Friday, June 2016
After a coffee cherry is picked and before it is roasted, the bean must be processed. Many people are experts on cherry types and roasting methods, but processing is actually the single most important factor in determining a bean’s flavor. The microclimate and soil of origin are essential in contributing to a coffees flavor, and proper processing is necessary to preserve these components.
Different countries approach processing coffee in various ways, both at a cultural level and at the individual farm level. At Britt, we strive to serve the best coffee in the world, and we know that means not just serving well established flavors, but creating new blends as well. This is why we encourage our growers to experiment with new ways of processing beans and commit to purchasing the product no matter the result. We believe this is the best way to develop long lasting relationships and produce the highest quality coffee in the world.
The natural process is the oldest way of processing coffee. Using this method, freshly picked coffee cherries are simply spread out on “beds” and dried in the sun. Workers protect the cherries by rotating them throughout the day and covering them at night. The process can last up to 35 days—until the moisture content of the cherries reaches 11 percent.
With this processing, the fruit, the nutrients and sugars from the skin go into the seed.
Cherries must be perfectly ripe when picked so that over the drying period, their natural flavors are brought to the surface. This method is only doable in countries, like Costa Rica, with low humidity.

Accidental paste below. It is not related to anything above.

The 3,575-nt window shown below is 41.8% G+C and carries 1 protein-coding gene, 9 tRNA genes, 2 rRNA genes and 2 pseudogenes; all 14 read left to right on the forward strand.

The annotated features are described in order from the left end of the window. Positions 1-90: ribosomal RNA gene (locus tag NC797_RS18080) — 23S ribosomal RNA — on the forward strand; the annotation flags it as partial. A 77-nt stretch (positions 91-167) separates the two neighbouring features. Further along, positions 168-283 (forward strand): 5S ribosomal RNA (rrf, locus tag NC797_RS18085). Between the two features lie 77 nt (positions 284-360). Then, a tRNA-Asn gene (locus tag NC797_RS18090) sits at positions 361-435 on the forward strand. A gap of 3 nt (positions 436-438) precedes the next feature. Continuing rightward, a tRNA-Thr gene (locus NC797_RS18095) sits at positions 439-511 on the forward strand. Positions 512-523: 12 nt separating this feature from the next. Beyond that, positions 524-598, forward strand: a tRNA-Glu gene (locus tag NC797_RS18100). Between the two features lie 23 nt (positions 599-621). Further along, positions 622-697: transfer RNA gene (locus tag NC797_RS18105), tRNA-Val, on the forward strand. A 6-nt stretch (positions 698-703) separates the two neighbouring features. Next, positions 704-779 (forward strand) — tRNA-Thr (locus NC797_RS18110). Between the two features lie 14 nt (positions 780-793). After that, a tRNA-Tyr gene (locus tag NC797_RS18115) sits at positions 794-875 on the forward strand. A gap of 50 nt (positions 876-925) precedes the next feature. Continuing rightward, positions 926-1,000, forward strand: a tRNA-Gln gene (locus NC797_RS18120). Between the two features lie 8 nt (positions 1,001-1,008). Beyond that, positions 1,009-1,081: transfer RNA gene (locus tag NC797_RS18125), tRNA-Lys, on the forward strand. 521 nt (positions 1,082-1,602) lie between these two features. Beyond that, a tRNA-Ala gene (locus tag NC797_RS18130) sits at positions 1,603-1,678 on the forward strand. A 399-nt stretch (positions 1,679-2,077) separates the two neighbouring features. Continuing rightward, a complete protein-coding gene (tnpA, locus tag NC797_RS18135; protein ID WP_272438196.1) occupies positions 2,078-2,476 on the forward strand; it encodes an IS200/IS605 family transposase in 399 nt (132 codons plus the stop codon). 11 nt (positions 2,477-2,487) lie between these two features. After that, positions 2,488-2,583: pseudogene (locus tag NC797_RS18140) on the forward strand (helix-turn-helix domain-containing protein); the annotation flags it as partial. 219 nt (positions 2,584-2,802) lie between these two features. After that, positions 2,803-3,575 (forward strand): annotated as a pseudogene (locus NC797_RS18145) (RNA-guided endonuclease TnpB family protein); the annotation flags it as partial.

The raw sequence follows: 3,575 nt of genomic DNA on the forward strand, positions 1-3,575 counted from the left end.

The natural process is time consuming and labor intensive. We respect this legacy by using naturally processed beans in some of our special edition blends to make them even more special and flavorfully unique.
The washed process is probably the most well known of the three, and is the one Britt uses for most of our coffees. This method requires separating the pulp from the coffee cherry. The beans are then separated by weight and size while passing through large rotating drums filled with water. After this separation, the beans are funneled to large fermentation tanks filled with water and left until their outer mucilage layer dissolves. This can take anywhere from 12 to 48 hours.
Once the mucilage has disintegrated, the beans are dried in large machines, or naturally in patios by sunlight. The entire wet washing process can take up to a week to complete. This is a relatively new processing method and is favored by many roasters because of the balance and sharp, fruity flavors it preserves in the bean. The systematic nature of this method guarantees consistency of flavor and allows processors a measure of control over the taste of their beans.
The rarest processing technique is the Honey process because of the difficulty and expertise needed to execute it correctly. The name refers to the mucilage layer of the cherry, a layer so thick and slimy it is often referred to as “honey.” Using this method, the coffee is pulped while leaving some pulp on the bean, and then spread out to dry on thin drying beds. For the 10-15 days of the process they must be rotated hourly.
The Honey Process produces beans with more acidity than Naturally processed beans and less acidity than Washed coffees. This delicate balance of flavors and acidity has made it a huge trend in Costa Rica and other Central Americna countries. One of Britt’s limited edition blends, the Merio Beneficio San Juan, from 2015, was processed using this method.